We will go over all of Book II of Confessions for our next meeting.
In this Book , Augustine describes the onset of adolescence (he was around sixteen at the time – c. 370-371 AD) and enters what he seems to consider the most lurid and sinful period of his life. He describes how he returned home after having spent a year in Madaura, a nearby city where he had gone to study rhetoric. His parents had now expended their meager resources for his schooling, which led the young Augustine to take a year off and give him the opportunity to get into some trouble. He “ran wild,” he writes, “in the jungle of erotic adventures…and became putrid in [God’s] sight.”
In addition to his first sexual escapades, Augustine is also quite concerned with an incident in which he and some friends stole pears from a neighborhood orchard. Augustine deeply regrets both of these sins, and offers a few brief insights as to how and why he committed them.
Please write down an essay on one of the following questions:
- In Chapter 2, he writes that “I cared for nothing but to love and be loved. But my love went beyond the affection of one mind for another, beyond the arc of the bright beam of friendship.” English writer G.K. Chesterton once wrote, “Every time a man knocks on a brothel door, he is really searching for God.” Do you agree with Chesterton’s statement? What is the difference between love and lust? How are these two desires reconciled in God according to Augustine? Also, what does Augustine say is the ideal use of sex is for? How has his views affected the church today in regards to sex and marriage?
- In Chapter 4, he describes the famous scene of his theft of some pears from a neighboring orchard. He opens the chapter by saying that “It is certain, O Lord, that theft is punished by your law, the law that is written in men’s hearts and cannot be erased however sinful they are.” Do you believe we have an innate sense of morality (or a sense of right and wrong) within us (even apart from God’s revealed law) or is it taught to us by our parents and or society? Also, on a related note, do you think everyone has an innate sense or awareness of God within them – a kind of sensas divinitas (sense of the divine)?
- Also in Chapter 4, he writes, “For of what I stole I already had plenty, and much better at that, and I had no wish to enjoy the things I coveted by stealing, but only to enjoy the theft itself and sin.” Is the euphoric feeling/rush you get from sin greater than the act of sin itself? What highlights into the nature of sin and its intimate nature with mankind does he describe here? (i.e. “Let my heart now tell you what prompted me to do wrong for no purpose, and why it was only my own love of mischief that made me do it. The evil in me was foul, but I loved it. I loved my own perdition and my own faults, not the things for which I committed wrong, but the wrong itself.”) Also, what connection do you see with his account of the pear theft in the vineyard and the biblical account of the Garden of Eden?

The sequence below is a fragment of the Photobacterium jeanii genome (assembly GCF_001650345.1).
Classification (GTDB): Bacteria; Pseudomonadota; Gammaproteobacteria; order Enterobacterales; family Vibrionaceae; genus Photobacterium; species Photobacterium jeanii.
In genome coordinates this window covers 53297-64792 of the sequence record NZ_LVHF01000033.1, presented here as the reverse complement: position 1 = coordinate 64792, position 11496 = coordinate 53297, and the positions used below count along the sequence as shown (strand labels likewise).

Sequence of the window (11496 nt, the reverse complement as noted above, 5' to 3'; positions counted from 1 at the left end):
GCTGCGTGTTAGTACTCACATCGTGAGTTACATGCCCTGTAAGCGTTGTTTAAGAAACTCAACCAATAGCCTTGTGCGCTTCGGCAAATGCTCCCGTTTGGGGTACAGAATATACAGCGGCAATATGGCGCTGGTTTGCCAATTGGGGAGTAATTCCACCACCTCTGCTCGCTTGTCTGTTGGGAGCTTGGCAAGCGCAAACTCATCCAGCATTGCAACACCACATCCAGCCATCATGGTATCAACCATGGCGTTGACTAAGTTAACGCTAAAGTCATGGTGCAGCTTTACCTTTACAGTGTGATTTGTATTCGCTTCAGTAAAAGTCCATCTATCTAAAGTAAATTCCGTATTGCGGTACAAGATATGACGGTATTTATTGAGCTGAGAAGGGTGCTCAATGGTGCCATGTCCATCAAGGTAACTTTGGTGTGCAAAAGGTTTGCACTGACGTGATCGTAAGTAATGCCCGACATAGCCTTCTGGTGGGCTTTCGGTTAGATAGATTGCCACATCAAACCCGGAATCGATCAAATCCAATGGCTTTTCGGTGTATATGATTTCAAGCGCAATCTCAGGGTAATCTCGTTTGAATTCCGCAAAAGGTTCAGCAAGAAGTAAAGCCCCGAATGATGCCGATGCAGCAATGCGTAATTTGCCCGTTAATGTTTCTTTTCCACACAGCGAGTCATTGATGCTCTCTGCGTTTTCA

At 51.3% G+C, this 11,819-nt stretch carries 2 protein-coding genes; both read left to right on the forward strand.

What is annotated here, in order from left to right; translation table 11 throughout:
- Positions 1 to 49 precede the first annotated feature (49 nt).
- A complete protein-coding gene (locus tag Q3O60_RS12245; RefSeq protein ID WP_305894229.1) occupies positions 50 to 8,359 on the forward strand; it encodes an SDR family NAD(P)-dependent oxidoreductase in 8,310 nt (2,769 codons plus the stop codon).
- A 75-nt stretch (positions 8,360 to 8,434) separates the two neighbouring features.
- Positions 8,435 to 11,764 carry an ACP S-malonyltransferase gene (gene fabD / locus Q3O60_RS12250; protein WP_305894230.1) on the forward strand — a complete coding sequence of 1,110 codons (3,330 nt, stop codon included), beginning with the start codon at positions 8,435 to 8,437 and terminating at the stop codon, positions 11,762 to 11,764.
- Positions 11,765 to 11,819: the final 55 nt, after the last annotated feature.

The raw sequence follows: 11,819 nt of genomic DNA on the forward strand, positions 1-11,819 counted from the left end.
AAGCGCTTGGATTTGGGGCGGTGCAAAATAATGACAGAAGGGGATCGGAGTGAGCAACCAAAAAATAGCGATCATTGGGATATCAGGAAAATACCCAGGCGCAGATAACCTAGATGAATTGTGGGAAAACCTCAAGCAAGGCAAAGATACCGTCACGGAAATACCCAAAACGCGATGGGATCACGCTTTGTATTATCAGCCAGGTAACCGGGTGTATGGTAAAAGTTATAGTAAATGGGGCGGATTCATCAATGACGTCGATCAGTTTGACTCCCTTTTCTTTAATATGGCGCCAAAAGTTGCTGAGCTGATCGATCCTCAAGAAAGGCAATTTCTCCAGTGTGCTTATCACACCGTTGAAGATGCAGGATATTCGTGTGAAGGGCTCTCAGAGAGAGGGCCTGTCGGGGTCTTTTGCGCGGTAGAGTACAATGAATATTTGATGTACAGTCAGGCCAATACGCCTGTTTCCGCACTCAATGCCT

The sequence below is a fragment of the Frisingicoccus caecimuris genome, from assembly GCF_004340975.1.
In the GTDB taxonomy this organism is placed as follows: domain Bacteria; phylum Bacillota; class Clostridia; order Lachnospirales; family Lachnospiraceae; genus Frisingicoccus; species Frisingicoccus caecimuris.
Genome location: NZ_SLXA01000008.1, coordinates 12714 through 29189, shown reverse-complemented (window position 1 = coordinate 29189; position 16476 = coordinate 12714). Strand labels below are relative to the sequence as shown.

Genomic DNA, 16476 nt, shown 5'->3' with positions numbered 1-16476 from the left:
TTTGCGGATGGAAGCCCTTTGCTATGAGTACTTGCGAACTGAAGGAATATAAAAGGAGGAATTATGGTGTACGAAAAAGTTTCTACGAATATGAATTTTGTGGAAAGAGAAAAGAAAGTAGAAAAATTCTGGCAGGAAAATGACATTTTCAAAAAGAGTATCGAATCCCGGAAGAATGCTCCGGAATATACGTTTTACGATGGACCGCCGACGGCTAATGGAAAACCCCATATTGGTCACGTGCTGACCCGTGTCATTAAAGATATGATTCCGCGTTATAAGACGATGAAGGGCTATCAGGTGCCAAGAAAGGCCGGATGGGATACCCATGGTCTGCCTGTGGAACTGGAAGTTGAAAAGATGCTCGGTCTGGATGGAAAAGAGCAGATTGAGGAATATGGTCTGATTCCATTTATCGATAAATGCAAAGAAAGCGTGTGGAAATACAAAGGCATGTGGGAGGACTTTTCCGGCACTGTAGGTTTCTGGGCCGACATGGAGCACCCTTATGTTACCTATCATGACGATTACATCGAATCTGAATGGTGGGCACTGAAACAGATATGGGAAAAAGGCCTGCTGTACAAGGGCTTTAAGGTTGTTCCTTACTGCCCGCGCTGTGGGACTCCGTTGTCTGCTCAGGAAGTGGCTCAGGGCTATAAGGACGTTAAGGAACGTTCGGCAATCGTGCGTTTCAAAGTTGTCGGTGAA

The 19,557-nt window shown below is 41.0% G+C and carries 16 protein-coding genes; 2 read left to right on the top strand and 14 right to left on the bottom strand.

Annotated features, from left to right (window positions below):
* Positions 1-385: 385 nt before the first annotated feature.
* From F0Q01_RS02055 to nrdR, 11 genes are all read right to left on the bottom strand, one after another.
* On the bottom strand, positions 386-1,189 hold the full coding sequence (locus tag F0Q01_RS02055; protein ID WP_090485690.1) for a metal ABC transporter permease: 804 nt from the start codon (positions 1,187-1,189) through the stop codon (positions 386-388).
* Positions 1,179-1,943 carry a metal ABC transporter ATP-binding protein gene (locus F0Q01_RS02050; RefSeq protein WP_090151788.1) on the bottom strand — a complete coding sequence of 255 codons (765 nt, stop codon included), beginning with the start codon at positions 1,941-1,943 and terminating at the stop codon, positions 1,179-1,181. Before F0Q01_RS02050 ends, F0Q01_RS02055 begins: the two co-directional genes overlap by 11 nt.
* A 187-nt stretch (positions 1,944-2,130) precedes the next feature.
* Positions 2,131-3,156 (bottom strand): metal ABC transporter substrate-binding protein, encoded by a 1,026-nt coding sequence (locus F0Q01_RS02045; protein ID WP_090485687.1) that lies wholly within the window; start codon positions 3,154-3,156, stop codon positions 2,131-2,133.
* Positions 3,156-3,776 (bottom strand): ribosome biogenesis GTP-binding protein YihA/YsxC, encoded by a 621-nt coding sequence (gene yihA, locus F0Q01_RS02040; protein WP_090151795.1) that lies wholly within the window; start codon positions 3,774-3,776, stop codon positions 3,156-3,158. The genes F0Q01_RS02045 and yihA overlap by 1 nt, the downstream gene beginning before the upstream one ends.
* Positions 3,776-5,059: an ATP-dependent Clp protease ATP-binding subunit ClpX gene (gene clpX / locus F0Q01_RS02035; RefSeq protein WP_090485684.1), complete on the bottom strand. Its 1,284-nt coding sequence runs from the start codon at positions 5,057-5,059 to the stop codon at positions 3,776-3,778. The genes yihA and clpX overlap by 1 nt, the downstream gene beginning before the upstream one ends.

- Discuss all the neoplatonic references he makes in Chapter 5. According to his blending of neoplatonic thought and Christianity, how can good things like beauty and friendship become occasions of sin? How does he view creation and its relationship with God?
- In Chapter 6, what does Augustine mean by “beauty”? What neoplatonic ideas does he share here in terms of the philosophy of beauty? What affect does beauty have on us – whether it be beautiful people, faces, art, cars, clothes, technology? Why are we so affected and fascinated by beauty? What is the difference between “real” beauty vs. “deceptive” beauty?
- In Chapter 7 he writes that “by your grace I was preserved from whatever sins I did not commit, for there was no knowing what I might have done…” and “by your guidance I was spared from committing [more sins].” Do you agree with him here that God’s grace will actually shield or protect you from committing more sins in your life? How does God’s grace affect you when you commit sin? How does grace change your perspective of sin?
- In Chapter 7 he writes, “What man who reflects upon his own weakness can dare to claim that his own efforts have made him chaste and free from sin, as though this entitled him to love you the less, on the ground that he had less need of the mercy by which you forgive the sins of the penitent?” It seems here that he is claiming that it is impossible out of a person’s free will to free him or herself from sin apart from God’s mercy. Do you agree with him? What part, if any, does free will play in a person’s salvation? Is a person really free? Is free will an illusion then? Does God override a person’s free will in salvation? Can love truly exist without free will? Why or why not? Is salvation from sin and all or nothing proposition – it’s 100% all God OR it’s 100% all our free will choice to choose God? Can it be both?
- In Chapter 9 he writes that he would have never had committed the theft of the pears on his own. He insists that if it weren’t for the peer pressure of his friends in committing the sin, he would have never done it. Is there a communal aspect of sin? What is Augustine describing here? How do you react towards friends or peers who tempt you to do something (wrong) which you would have never considered or done on your own? How about in the workplace? How do you react when co-workers break ethical rules at the expense of getting the work done, closing a deal, ‘cooking the books’, leveraging more money, etc.? Describe the social dynamics or collective dimension of sin.
We will discuss our essays in the upcoming days.